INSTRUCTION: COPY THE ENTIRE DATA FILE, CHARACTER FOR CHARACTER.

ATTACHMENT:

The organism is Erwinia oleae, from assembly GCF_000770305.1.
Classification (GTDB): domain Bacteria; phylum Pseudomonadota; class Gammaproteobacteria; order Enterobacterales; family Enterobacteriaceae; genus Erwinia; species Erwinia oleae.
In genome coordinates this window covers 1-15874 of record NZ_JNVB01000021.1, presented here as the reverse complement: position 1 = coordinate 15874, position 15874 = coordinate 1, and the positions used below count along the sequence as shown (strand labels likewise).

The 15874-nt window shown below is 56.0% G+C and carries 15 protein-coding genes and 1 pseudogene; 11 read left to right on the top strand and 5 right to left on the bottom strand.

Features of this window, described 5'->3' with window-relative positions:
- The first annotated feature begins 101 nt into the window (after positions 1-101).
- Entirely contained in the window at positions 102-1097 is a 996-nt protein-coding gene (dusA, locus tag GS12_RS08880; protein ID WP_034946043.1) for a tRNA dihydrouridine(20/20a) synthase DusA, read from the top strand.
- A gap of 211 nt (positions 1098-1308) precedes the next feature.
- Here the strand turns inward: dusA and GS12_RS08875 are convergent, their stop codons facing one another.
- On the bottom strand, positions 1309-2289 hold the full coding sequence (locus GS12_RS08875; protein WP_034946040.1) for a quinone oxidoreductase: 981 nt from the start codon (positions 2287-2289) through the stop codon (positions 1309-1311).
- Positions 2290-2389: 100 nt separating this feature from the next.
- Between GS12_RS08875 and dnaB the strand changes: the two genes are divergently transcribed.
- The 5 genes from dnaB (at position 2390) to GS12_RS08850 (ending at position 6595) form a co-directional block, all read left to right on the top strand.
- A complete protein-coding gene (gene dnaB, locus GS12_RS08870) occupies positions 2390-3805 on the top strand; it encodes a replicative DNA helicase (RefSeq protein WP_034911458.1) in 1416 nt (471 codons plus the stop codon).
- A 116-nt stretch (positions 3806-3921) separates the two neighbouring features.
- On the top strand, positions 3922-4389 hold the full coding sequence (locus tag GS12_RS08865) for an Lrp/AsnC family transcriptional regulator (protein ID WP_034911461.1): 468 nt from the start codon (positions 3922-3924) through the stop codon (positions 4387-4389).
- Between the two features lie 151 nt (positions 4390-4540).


The organism is Erwinia oleae, from assembly GCF_000770305.1.
Classification (GTDB): domain Bacteria; phylum Pseudomonadota; class Gammaproteobacteria; order Enterobacterales; family Enterobacteriaceae; genus Erwinia; species Erwinia oleae.
In genome coordinates this window covers 1-15874 of record NZ_JNVB01000021.1, presented here as the reverse complement: position 1 = coordinate 15874, position 15874 = coordinate 1, and the positions used below count along the sequence as shown (strand labels likewise).

The 15874-nt window shown below is 56.0% G+C and carries 15 protein-coding genes and 1 pseudogene; 11 read left to right on the top strand and 5 right to left on the bottom strand.

Features of this window, described 5'->3' with window-relative positions:
- The first annotated feature begins 101 nt into the window (after positions 1-101).
- Entirely contained in the window at positions 102-1097 is a 996-nt protein-coding gene (dusA, locus tag GS12_RS08880; protein ID WP_034946043.1) for a tRNA dihydrouridine(20/20a) synthase DusA, read from the top strand.
- A gap of 211 nt (positions 1098-1308) precedes the next feature.
- Here the strand turns inward: dusA and GS12_RS08875 are convergent, their stop codons facing one another.
- On the bottom strand, positions 1309-2289 hold the full coding sequence (locus GS12_RS08875; protein WP_034946040.1) for a quinone oxidoreductase: 981 nt from the start codon (positions 2287-2289) through the stop codon (positions 1309-1311).
- Positions 2290-2389: 100 nt separating this feature from the next.
- Between GS12_RS08875 and dnaB the strand changes: the two genes are divergently transcribed.
- The 5 genes from dnaB (at position 2390) to GS12_RS08850 (ending at position 6595) form a co-directional block, all read left to right on the top strand.
- A complete protein-coding gene (gene dnaB, locus GS12_RS08870) occupies positions 2390-3805 on the top strand; it encodes a replicative DNA helicase (RefSeq protein WP_034911458.1) in 1416 nt (471 codons plus the stop codon).
- A 116-nt stretch (positions 3806-3921) separates the two neighbouring features.
- On the top strand, positions 3922-4389 hold the full coding sequence (locus tag GS12_RS08865) for an Lrp/AsnC family transcriptional regulator (protein ID WP_034911461.1): 468 nt from the start codon (positions 3922-3924) through the stop codon (positions 4387-4389).
- Between the two features lie 151 nt (positions 4390-4540).